News / Science & Technology

Sabotage Threat to Undersea Cables is Overblown

Undersea fiber optic cables carry the bulk of intercontinental Internet traffic. (Courtesy Telegeography.com)
Undersea fiber optic cables carry the bulk of intercontinental Internet traffic. (Courtesy Telegeography.com)
The recent arrest of three men diving near a damaged undersea fiber optic cable off the coast of Alexandria, Egypt and damage to another nearby cable a week earlier led to a flurry of speculation that the network of cables carrying the bulk of the world’s internet traffic could be at risk of sabotage.

But those who operate the cables, as well as those who monitor the industry, say such speculation is overblown.

“I don’t expect to see a rash of sabotage,” said Mark Simpson, the CEO of SEACOM, which owns the SEACOM cable system, including fibre pairs on the Telecom Egypt North cable that was cut by a ship's anchor in the Mediterranean Sea on March 22. “It’s not the kind of thing that keeps people like me awake at night.”

SEACOM is also an owner and user of capacity on many other systems in Africa and the Middle East including the South East Asia-Middle East-Western Europe (SEA-ME-WE) 4 near which the divers were arrested late last month.

Julian Rawle, a managing partner at Pioneer Consulting, and an expert on the submarine fiber optic cable industry, said sabotage such as terrorist attack on a subsea cable is a “little bit far-fetched.”

Tim Stronge, a researcher with Telegeography, a telecommunications market research and consulting firm, said “as far as I know, there has never been a deliberate case of sabotage of an undersea fiber optic cable.”

Rawle added that because of increased redundancy, cutting one cable probably wouldn’t cause a dramatic and widespread outage. He said $1.3 billion is invested in new cables every year, which translates to roughly 20 to 30 short, medium and long-haul cables installed annually.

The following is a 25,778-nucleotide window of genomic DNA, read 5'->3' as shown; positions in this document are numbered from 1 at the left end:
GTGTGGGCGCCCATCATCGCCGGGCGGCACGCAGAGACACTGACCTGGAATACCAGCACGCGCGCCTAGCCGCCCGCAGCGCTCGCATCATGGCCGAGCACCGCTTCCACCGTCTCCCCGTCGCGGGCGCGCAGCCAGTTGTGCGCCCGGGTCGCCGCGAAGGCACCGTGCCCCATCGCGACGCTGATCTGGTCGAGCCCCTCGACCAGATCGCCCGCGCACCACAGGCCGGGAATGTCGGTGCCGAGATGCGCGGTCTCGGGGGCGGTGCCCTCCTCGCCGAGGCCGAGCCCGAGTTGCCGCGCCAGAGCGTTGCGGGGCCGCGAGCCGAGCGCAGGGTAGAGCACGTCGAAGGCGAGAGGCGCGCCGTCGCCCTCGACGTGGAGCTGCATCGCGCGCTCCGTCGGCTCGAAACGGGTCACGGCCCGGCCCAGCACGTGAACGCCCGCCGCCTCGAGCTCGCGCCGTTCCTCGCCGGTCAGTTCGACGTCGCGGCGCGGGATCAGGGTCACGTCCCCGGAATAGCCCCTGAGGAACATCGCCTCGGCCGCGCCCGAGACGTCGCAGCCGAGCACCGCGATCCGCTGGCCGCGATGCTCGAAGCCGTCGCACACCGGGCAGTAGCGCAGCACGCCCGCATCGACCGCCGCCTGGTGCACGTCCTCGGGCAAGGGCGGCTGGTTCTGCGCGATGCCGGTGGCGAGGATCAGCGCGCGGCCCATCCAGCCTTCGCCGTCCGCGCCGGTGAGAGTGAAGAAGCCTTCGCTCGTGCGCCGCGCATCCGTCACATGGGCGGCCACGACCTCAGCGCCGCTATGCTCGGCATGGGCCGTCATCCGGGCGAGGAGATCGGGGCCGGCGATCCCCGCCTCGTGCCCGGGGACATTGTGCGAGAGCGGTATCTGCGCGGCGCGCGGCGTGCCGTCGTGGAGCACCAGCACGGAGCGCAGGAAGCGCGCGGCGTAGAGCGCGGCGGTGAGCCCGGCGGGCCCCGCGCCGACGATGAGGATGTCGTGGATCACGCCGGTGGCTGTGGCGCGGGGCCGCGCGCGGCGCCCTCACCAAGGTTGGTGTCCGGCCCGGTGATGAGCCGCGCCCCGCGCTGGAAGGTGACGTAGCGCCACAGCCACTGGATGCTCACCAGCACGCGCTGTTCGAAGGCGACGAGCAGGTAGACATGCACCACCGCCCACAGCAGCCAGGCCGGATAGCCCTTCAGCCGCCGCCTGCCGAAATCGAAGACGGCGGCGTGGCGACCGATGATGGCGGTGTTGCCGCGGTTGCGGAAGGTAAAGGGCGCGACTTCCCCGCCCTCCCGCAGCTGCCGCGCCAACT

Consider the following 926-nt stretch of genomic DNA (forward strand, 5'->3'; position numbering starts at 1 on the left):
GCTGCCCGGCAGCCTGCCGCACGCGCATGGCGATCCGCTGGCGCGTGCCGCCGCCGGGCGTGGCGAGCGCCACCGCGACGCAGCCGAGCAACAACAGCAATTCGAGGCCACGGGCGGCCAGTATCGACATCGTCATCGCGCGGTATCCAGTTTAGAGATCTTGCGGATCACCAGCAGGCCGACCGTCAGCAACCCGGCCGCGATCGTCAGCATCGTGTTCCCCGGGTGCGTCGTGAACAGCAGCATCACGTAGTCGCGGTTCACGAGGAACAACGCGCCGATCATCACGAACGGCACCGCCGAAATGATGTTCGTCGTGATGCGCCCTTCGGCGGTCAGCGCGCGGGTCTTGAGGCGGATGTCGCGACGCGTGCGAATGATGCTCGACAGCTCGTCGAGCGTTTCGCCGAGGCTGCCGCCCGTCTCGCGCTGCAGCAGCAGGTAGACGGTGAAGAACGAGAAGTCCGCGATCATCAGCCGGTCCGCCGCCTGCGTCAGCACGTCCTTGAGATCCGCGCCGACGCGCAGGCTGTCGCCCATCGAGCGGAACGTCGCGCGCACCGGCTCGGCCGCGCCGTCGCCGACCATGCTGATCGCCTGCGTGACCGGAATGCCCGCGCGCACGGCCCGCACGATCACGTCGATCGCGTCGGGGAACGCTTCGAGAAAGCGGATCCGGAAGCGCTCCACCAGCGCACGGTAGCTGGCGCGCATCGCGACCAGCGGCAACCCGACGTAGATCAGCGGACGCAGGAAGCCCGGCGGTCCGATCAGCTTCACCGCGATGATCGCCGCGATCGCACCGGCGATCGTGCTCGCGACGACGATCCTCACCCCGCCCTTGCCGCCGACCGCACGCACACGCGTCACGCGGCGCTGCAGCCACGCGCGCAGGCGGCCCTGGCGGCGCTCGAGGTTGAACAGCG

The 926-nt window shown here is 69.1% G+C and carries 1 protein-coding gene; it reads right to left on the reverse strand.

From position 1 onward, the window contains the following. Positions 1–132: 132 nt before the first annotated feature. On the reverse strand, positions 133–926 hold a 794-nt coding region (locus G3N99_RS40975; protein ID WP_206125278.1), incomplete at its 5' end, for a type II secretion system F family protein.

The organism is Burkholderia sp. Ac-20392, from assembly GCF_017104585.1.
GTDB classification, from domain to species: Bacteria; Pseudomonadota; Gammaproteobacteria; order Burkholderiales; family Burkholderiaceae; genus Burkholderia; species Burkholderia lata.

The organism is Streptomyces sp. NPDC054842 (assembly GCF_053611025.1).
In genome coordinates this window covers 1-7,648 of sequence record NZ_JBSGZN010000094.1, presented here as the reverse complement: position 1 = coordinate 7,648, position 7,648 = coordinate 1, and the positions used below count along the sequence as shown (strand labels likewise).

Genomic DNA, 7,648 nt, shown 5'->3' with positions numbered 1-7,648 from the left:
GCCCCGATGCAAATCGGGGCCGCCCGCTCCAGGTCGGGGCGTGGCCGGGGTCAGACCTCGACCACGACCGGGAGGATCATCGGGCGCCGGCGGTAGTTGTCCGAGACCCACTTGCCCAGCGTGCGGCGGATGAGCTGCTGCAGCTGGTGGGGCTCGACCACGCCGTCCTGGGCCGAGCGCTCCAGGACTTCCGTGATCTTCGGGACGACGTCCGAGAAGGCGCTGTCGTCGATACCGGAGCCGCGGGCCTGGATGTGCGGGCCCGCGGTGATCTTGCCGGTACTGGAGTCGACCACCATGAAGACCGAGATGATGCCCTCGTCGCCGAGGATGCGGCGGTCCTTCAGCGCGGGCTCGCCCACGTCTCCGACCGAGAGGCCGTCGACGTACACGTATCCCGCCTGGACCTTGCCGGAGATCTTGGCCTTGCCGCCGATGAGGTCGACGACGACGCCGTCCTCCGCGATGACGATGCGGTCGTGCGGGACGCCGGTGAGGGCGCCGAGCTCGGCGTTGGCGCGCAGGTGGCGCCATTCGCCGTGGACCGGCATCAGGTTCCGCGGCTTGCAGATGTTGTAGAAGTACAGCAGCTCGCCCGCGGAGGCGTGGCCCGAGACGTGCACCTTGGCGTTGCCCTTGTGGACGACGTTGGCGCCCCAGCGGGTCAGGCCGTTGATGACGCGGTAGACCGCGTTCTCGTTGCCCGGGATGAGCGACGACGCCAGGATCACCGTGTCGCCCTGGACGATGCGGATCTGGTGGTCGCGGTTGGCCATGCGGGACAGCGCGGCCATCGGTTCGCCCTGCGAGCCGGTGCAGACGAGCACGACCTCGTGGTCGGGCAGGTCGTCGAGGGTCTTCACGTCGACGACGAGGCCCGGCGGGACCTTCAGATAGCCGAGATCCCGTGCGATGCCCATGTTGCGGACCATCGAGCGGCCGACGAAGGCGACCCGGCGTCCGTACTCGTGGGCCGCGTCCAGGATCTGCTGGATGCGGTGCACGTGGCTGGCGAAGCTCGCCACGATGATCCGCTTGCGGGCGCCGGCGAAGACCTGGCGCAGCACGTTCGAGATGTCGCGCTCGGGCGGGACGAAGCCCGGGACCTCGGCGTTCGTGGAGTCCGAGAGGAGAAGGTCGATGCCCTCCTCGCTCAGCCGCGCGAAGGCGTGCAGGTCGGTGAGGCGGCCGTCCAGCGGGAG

According to Stronge, even though the pace of increasing global bandwidth has slowed in recent years, “the growth is still tremendous,” with the world’s international bandwidth having doubled between 2010 and 2012, he said.

When there are disruptions, Rawle said, people in an affected area might notice Internet slowness or even a brief blackout. But he added that most operators have agreements with other operators, which allow them to temporarily shift traffic onto undamaged cables. He said the amount of time to make those switches can be as little as a few seconds.

While sabotage is not a big worry to those in the undersea fiber optic cable industry, the cables are vulnerable to ship’s anchors, fishing nets, fishing equipment and natural disasters, particularly earthquakes.

Rawle said the security of the network is “something on every cable operator’s mind 24/7.”

“When it goes down, they lose customers,” he said. “It’s the number one priority.”

According to Simpson, there are many things cable operators do to minimize the chance for damage, including armoring them with steel, especially near the shore. Where the cables make landfall, he said they are protected by concrete encasements.

To lessen the chances of damage by a dragging anchor, he said industry works with local port authorities and tries to keep cables away from shipping channels when possible. In especially vulnerable areas, the cables are sometimes buried and even run through rocks as further protection.

The shipping and fishing industries are regularly made aware of new cables, he said, and in some ports, ships are monitored via a tracking system and warned away when they approach a cable, especially if they are slowing down and give the appearance that they might drop anchor.

Simpson added that when there are incidents such as the recent ones near Egypt, industry will come together to try to agree on better ways to protect the cables.

One possible example, according to Rawle, is to try to avoid the bottleneck in the Red Sea and Suez Canal.

“In recent times, people have built alternative terrestrial routes through the Arabian Peninsula, Turkey, Iran, and Russia, he said. “People are looking at alternate routes around Africa as alternative to Suez” because, he said, the political situation in Egypt is causing operators to reconsider running cables through it.

Stronge added that with regard to Egypt and fiber optic cables, there are “a lot of eggs in that one basket.”

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